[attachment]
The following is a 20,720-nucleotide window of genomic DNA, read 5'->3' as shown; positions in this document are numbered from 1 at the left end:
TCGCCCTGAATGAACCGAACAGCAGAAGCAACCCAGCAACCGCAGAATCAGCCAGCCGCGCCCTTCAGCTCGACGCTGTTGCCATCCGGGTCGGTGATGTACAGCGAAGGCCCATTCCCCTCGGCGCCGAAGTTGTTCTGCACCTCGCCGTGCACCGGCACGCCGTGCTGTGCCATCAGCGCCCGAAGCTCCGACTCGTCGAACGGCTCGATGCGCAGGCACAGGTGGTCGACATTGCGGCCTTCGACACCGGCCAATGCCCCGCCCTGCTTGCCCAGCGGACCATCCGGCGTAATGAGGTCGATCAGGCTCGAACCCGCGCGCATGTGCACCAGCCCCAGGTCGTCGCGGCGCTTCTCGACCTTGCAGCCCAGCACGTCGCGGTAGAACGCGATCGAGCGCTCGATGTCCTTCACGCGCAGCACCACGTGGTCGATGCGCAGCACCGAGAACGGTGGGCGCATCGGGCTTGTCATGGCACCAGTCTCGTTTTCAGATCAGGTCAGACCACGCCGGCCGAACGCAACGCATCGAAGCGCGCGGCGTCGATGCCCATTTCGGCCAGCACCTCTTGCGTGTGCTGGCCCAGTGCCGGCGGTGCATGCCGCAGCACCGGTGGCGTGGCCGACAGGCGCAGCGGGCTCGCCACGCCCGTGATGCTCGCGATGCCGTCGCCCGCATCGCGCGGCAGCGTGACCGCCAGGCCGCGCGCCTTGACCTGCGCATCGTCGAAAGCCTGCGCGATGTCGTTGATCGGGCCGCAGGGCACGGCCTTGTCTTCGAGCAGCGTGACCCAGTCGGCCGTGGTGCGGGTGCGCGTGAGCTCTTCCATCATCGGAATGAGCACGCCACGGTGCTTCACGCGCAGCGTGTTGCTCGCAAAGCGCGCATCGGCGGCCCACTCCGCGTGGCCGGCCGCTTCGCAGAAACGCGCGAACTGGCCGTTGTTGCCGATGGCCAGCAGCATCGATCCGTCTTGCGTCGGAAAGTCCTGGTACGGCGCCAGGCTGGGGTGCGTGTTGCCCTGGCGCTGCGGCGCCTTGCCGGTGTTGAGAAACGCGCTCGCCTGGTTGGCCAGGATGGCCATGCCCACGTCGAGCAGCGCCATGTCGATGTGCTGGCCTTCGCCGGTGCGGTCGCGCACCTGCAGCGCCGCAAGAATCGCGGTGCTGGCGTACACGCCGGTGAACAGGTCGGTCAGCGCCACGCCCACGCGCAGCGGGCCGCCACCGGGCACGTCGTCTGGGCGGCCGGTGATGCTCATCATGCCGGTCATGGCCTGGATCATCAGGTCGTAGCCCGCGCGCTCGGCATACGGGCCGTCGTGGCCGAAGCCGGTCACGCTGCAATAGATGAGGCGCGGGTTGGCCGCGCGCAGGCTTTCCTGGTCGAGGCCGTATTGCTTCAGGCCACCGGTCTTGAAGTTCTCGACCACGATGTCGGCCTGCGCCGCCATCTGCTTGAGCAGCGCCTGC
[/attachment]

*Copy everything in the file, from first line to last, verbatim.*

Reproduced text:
The following is a 20,720-nucleotide window of genomic DNA, read 5'->3' as shown; positions in this document are numbered from 1 at the left end:
TCGCCCTGAATGAACCGAACAGCAGAAGCAACCCAGCAACCGCAGAATCAGCCAGCCGCGCCCTTCAGCTCGACGCTGTTGCCATCCGGGTCGGTGATGTACAGCGAAGGCCCATTCCCCTCGGCGCCGAAGTTGTTCTGCACCTCGCCGTGCACCGGCACGCCGTGCTGTGCCATCAGCGCCCGAAGCTCCGACTCGTCGAACGGCTCGATGCGCAGGCACAGGTGGTCGACATTGCGGCCTTCGACACCGGCCAATGCCCCGCCCTGCTTGCCCAGCGGACCATCCGGCGTAATGAGGTCGATCAGGCTCGAACCCGCGCGCATGTGCACCAGCCCCAGGTCGTCGCGGCGCTTCTCGACCTTGCAGCCCAGCACGTCGCGGTAGAACGCGATCGAGCGCTCGATGTCCTTCACGCGCAGCACCACGTGGTCGATGCGCAGCACCGAGAACGGTGGGCGCATCGGGCTTGTCATGGCACCAGTCTCGTTTTCAGATCAGGTCAGACCACGCCGGCCGAACGCAACGCATCGAAGCGCGCGGCGTCGATGCCCATTTCGGCCAGCACCTCTTGCGTGTGCTGGCCCAGTGCCGGCGGTGCATGCCGCAGCACCGGTGGCGTGGCCGACAGGCGCAGCGGGCTCGCCACGCCCGTGATGCTCGCGATGCCGTCGCCCGCATCGCGCGGCAGCGTGACCGCCAGGCCGCGCGCCTTGACCTGCGCATCGTCGAAAGCCTGCGCGATGTCGTTGATCGGGCCGCAGGGCACGGCCTTGTCTTCGAGCAGCGTGACCCAGTCGGCCGTGGTGCGGGTGCGCGTGAGCTCTTCCATCATCGGAATGAGCACGCCACGGTGCTTCACGCGCAGCGTGTTGCTCGCAAAGCGCGCATCGGCGGCCCACTCCGCGTGGCCGGCCGCTTCGCAGAAACGCGCGAACTGGCCGTTGTTGCCGATGGCCAGCAGCATCGATCCGTCTTGCGTCGGAAAGTCCTGGTACGGCGCCAGGCTGGGGTGCGTGTTGCCCTGGCGCTGCGGCGCCTTGCCGGTGTTGAGAAACGCGCTCGCCTGGTTGGCCAGGATGGCCATGCCCACGTCGAGCAGCGCCATGTCGATGTGCTGGCCTTCGCCGGTGCGGTCGCGCACCTGCAGCGCCGCAAGAATCGCGGTGCTGGCGTACACGCCGGTGAACAGGTCGGTCAGCGCCACGCCCACGCGCAGCGGGCCGCCACCGGGCACGTCGTCTGGGCGGCCGGTGATGCTCATCATGCCGGTCATGGCCTGGATCATCAGGTCGTAGCCCGCGCGCTCGGCATACGGGCCGTCGTGGCCGAAGCCGGTCACGCTGCAATAGATGAGGCGCGGGTTGGCCGCGCGCAGGCTTTCCTGGTCGAGGCCGTATTGCTTCAGGCCACCGGTCTTGAAGTTCTCGACCACGATGTCGGCCTGCGCCGCCATCTGCTTGAGCAGCGCCTGC